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Driving At Work - Managing work-related road safety

(quotation from Health and Safety Executive)

It has been estimated that up to a third of all road traffic accidents involved somebody who is at work at the time.  This may account for over 20 fatalities and 250 serious injuries every week.  Some employees believe, incorrectly, that provided they comply with certain road traffic law requirements e.g. company vehicles have a valid MOT certificate, and that drivers hold a valid licence, this is enough to ensure the safety of their employees, and others, when they are on the road.  However, health and safety law applies to on-the-road work activities as to all work activities, and the risks should be effectively managed within a health and safety management.

This guidance applies to any employer, manager or supervisor with staff who drive, or ride a motorcycle or bicycle at work, and in particularly those with responsibilities for fleet management.  It also applies to self-employed people.  Employees and trade union representatives will also find it helpful.  It covers people whose main job is driving, and those who drive or ride occasionally or for short distances.  References to drivers and driving include riders and riding.

Companies with large good vehicles (LGV) or passenger service vehicles (PSV) may also be subject to specific legislative requirements that take precedence over the general advice given here.  Many accidents happen due to inattention and distraction as well as failure to observe the Highway Code.  You need to consider what steps you should take to ensure that your employees use the road as safely as possible.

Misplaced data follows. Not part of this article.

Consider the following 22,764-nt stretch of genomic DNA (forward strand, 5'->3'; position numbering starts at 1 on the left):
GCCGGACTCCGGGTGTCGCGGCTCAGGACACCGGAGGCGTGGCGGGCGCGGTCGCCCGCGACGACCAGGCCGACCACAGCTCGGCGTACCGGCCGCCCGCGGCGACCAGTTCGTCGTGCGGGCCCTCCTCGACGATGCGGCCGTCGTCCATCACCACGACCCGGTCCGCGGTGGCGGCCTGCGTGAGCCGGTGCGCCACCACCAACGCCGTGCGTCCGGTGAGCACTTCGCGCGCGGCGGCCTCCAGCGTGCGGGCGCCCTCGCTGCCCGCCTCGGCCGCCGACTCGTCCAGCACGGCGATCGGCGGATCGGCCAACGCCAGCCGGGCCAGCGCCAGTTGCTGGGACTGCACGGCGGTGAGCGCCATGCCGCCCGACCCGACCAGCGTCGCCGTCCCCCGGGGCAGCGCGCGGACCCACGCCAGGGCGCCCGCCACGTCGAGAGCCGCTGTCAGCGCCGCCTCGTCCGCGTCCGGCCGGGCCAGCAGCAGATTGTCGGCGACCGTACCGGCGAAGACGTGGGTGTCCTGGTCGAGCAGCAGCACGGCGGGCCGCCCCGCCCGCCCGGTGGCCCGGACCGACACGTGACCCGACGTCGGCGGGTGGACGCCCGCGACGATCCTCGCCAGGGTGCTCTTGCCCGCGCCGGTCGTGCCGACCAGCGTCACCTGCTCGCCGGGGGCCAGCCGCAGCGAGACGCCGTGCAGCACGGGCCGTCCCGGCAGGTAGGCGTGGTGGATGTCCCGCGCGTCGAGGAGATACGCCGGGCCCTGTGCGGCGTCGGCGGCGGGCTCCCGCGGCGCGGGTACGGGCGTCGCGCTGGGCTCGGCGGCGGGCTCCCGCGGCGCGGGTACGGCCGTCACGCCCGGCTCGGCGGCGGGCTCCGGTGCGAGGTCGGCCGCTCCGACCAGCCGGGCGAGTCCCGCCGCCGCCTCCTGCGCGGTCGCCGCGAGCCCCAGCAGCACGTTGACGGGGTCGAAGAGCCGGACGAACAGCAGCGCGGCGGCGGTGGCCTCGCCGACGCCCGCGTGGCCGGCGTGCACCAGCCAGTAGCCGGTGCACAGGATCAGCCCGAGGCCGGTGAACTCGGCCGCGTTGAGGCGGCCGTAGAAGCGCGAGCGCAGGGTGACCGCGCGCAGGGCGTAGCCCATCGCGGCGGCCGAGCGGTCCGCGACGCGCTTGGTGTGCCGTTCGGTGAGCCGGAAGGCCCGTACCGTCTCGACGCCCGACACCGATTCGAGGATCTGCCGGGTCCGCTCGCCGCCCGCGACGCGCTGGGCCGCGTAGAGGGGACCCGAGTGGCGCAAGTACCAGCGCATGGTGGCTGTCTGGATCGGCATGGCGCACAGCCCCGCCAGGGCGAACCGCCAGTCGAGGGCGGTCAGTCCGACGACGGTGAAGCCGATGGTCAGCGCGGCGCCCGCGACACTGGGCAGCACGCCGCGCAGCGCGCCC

Under the Management of Health and Safety at Work Regulations 1999,3 you have a responsibility to manage health and safety effectively   You need to carry out an assessment of the risks to the health and safety of your employees, while they are at work and to other people who may be affected by their work activities.  The Regulations require you to periodically review your risk assessment so that it remains appropriate.  You are required to consult with your employees, and where applicable, their health and safety representatives, on the health and safety issues covered in this guidance.

 
 
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